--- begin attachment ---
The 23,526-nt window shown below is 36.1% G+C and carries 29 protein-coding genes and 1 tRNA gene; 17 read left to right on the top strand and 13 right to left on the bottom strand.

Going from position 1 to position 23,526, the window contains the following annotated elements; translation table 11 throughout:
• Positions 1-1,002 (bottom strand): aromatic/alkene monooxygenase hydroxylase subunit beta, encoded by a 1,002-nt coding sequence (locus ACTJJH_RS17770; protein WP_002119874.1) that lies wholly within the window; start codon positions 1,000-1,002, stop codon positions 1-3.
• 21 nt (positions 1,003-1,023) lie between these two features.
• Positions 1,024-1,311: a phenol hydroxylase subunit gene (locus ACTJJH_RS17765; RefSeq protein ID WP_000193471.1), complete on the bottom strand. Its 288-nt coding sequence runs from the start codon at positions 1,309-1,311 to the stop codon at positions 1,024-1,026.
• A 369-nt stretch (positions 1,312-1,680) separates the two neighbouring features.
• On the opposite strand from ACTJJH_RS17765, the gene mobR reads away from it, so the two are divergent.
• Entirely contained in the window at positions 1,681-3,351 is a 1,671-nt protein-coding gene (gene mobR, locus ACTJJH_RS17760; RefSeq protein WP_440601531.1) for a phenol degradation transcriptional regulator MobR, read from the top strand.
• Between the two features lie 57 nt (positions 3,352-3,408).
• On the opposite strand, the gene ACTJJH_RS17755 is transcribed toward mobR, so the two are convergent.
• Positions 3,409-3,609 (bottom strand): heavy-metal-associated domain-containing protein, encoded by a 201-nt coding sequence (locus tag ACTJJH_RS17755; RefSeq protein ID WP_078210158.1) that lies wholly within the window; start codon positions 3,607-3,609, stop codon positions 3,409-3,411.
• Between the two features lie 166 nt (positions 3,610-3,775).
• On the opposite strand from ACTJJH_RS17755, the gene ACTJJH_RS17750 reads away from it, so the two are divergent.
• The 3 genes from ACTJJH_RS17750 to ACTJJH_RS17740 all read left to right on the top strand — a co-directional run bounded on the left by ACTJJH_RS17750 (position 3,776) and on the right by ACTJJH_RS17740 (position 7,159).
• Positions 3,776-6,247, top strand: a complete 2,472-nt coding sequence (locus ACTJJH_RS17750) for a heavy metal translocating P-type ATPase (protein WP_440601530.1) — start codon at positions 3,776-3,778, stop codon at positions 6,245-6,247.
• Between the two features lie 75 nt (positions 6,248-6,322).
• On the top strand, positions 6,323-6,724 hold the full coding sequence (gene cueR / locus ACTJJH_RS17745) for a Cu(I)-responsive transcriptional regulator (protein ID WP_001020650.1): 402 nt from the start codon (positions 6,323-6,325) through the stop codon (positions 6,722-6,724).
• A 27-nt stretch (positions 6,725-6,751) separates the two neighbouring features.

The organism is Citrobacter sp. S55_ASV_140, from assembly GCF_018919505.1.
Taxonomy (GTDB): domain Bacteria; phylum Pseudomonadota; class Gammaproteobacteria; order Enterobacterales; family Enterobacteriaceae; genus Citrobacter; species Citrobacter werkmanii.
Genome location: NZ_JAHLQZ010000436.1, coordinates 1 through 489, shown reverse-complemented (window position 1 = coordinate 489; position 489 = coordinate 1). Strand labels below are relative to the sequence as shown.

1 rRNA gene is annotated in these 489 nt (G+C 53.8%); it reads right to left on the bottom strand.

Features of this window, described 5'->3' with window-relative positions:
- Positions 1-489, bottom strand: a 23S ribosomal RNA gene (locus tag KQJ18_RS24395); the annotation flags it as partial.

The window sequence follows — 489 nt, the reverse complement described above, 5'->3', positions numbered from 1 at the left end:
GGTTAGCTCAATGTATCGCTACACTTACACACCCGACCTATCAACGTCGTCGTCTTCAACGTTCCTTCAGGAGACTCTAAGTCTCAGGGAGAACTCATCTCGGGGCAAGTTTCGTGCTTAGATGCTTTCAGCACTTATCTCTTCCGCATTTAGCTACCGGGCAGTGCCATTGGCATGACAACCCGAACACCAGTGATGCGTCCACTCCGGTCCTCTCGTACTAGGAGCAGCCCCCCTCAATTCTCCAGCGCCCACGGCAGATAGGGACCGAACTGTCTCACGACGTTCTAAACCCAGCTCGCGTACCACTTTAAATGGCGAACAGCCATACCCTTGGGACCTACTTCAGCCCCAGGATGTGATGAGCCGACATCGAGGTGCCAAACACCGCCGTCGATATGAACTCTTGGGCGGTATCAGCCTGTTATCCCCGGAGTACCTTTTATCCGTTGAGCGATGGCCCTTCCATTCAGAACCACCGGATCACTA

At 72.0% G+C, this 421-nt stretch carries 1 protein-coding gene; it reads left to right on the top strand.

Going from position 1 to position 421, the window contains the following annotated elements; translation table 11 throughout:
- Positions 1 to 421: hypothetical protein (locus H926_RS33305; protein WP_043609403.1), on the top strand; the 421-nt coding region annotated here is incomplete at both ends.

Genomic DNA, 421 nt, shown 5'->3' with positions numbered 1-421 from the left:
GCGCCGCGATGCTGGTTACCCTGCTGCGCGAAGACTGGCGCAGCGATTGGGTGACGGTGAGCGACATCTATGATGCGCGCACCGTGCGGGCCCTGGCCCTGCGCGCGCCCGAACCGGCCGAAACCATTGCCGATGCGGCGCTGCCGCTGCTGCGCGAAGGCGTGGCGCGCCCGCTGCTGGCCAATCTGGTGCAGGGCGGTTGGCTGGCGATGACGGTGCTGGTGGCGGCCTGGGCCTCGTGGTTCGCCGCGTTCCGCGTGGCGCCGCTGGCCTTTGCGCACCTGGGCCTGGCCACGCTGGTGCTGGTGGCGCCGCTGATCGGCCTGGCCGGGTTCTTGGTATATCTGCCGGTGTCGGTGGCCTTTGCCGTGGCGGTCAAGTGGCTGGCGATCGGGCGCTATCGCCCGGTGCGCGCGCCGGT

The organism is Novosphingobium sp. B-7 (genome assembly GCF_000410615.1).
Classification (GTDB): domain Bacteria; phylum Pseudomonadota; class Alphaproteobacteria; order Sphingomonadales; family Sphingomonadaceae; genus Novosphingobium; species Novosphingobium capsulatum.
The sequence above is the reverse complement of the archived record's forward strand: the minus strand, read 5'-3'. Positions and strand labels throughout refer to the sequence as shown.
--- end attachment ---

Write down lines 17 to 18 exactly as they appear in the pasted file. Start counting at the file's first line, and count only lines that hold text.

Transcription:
• On the top strand, positions 6,323-6,724 hold the full coding sequence (gene cueR / locus ACTJJH_RS17745) for a Cu(I)-responsive transcriptional regulator (protein ID WP_001020650.1): 402 nt from the start codon (positions 6,323-6,325) through the stop codon (positions 6,722-6,724).
• A 27-nt stretch (positions 6,725-6,751) separates the two neighbouring features.